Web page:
- OSHA 10 & 30: A 10- or 30-hour outreach and voluntary training program provided by the U.S. Department of Labor’s Occupational Safety & Health Administration (OSHA), touching on appreciation, prevention, avoidance and reduction of safety and health hazards in the workplace.
- Powered Industrial Truck (PIT): Training and evaluation to ensure that each powered industrial truck operator is certified to operate a powered industrial truck safely, as specified in 29 CFR 1910.178(l)(1).
- Small Equipment Certification: Issued to certify an operator on their ability to safely operate tools such as post pounders, generators, chain saws, demo saws, vibratory tampers, etc.
- Spotter Training: Addresses how to assist an operator in maneuvering equipment into position to prevent injury to the operator, spotter or other personnel or prevent property damage.
Vac Truck Operator Classifications
When it comes to hydrovac operation and crew work, experience is key. That’s why expert teams, like those employed by Merut Construction, follow a tiered system for hydrovac operators to ensure they gain the necessary experience to contribute as highly skilled professionals. Following is the general criteria we set for the three different tiers of hydrovac truck operators:
- Tier I Operator: Receives training on becoming a Vac Truck Operator while getting experience running vac truck and all related procedures. This position must request and be willing and able to perform the duties of a Vac Truck Operator, as well as work safely and follow all company procedures and policies.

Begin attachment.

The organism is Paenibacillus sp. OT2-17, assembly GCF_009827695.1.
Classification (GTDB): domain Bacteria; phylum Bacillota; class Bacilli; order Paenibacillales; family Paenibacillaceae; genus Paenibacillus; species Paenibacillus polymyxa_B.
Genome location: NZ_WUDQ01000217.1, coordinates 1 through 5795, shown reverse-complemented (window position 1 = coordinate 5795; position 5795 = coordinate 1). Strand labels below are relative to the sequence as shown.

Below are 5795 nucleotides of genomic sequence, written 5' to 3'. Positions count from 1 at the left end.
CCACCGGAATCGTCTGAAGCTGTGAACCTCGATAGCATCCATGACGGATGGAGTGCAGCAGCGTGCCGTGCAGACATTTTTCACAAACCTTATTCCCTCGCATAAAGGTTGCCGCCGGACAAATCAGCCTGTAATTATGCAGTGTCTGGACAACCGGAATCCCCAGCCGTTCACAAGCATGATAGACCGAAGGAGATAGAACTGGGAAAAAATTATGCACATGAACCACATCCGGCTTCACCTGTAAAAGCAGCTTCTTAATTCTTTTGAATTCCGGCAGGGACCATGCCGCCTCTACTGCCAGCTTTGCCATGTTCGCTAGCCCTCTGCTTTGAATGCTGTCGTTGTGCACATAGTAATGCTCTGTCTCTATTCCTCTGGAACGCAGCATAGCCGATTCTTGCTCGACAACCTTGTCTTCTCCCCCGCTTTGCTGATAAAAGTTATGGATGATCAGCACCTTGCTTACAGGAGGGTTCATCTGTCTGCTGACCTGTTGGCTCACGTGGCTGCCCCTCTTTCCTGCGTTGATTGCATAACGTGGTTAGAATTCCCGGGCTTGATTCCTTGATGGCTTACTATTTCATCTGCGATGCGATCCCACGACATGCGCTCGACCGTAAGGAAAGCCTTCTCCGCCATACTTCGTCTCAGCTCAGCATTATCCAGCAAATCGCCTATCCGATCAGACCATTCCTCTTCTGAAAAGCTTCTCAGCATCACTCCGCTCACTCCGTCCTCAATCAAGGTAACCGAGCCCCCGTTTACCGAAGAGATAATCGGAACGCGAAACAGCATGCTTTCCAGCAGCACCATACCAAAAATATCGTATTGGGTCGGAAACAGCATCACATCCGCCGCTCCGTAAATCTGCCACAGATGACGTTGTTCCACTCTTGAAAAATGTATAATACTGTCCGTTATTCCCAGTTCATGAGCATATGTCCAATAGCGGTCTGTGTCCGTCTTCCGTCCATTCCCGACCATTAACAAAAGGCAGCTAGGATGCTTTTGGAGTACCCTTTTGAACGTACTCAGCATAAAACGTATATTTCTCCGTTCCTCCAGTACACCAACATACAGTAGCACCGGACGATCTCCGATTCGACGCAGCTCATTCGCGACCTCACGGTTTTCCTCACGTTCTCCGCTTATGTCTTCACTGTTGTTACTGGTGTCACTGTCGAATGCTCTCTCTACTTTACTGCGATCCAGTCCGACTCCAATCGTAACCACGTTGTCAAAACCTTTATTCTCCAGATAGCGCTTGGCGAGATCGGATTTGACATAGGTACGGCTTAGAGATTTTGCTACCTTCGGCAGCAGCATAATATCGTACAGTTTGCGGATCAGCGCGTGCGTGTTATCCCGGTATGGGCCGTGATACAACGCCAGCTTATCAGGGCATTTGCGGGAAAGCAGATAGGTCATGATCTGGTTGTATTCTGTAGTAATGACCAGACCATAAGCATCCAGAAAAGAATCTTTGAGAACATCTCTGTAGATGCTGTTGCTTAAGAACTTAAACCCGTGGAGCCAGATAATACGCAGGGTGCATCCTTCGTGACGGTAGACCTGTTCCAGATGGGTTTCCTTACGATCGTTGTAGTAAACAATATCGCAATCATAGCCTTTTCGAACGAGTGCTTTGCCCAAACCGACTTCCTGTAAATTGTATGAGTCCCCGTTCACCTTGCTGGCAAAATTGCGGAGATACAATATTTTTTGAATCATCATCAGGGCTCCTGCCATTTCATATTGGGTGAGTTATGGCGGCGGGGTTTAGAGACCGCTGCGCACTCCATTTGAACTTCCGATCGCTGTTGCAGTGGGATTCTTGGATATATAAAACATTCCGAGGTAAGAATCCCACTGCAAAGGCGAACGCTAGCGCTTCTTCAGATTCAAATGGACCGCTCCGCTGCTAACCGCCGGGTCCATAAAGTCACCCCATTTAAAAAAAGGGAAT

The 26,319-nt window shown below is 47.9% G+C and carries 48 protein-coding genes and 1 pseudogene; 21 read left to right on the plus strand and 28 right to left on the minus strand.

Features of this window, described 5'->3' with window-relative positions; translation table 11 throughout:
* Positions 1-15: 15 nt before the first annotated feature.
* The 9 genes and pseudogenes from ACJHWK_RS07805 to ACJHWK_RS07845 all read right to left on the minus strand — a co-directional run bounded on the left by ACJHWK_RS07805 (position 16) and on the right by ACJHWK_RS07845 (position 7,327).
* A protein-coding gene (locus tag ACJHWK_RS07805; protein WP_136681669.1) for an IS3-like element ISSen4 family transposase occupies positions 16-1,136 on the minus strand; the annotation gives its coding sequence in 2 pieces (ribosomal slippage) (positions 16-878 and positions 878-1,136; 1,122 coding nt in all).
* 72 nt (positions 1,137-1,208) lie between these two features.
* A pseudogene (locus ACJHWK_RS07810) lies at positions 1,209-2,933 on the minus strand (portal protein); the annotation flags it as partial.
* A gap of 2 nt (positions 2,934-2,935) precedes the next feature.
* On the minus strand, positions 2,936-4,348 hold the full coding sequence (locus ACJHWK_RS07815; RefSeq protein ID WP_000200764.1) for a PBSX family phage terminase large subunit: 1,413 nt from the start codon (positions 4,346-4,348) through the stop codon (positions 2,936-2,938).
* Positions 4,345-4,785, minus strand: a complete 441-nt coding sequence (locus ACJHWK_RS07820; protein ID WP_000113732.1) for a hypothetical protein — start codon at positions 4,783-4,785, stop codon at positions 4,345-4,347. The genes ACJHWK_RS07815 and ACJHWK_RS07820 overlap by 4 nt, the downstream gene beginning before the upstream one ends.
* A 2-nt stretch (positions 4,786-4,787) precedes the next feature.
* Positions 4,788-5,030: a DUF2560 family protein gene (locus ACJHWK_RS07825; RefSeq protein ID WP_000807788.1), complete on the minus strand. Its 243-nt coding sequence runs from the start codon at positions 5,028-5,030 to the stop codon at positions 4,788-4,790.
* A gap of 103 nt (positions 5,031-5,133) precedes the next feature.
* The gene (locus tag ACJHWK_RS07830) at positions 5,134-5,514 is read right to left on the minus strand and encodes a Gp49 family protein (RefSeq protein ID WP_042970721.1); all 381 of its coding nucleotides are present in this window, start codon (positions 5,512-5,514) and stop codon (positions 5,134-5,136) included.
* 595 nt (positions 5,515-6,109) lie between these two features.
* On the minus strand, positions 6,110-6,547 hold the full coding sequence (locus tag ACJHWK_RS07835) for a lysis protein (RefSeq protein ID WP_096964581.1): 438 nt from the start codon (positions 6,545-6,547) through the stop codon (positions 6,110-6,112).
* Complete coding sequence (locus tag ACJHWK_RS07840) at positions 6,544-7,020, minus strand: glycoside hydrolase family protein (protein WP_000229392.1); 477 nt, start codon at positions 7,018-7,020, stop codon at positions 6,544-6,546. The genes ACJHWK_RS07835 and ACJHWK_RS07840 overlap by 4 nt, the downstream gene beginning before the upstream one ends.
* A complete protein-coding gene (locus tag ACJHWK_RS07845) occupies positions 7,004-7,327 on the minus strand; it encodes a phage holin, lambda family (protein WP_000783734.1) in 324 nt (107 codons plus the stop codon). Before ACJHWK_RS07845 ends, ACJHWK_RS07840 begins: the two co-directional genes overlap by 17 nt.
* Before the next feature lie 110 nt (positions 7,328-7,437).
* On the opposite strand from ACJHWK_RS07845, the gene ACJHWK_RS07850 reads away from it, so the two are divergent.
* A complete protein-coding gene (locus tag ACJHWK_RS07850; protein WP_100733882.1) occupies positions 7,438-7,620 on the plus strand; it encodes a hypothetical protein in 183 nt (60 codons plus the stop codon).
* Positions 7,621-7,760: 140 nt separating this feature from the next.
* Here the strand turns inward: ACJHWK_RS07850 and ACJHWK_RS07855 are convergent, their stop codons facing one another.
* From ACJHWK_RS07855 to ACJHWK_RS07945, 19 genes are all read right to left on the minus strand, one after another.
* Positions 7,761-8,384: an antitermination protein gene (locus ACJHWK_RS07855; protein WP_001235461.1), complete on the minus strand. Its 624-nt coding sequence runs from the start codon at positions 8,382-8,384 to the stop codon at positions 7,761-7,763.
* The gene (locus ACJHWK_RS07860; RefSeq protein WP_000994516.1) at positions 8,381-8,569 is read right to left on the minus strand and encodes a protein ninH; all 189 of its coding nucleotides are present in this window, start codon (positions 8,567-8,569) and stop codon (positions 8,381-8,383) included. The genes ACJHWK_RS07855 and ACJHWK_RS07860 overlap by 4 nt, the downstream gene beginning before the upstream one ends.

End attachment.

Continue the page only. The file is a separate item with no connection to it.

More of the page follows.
- Tier II Operator: Independently performs all duties of a Vac Truck Operator as well as obtains all other requirements of the position, including completing 1000 hours as a Tier I Vac Truck Operator. This position must obtain the Company’s Vac Truck certification, which involves passing a written and practical examination.
- Tier III Operator: Achieves the highest level of Vac Truck Operator certification. This position must complete 5000 hours as a Tier II Vac Truck Operator and receive approval by management.
In some circumstances, Vac Truck Operators with prior experience may come in as a Tier II Operator as long as they pass the written and practical examinations to obtain the required certification. They might also be able to utilize up to 2500 hours from previous work towards becoming a Tier III Operator as long as there is valid documentation and references.
Ultimately, these strict standards for required time on the job plus certification achievements ensure that the team has the necessary knowledge, skills and experience to perform their work at the highest level.
Check out our brand new downloads section where you can download free whitepapers, tip sheets, case studies, and more.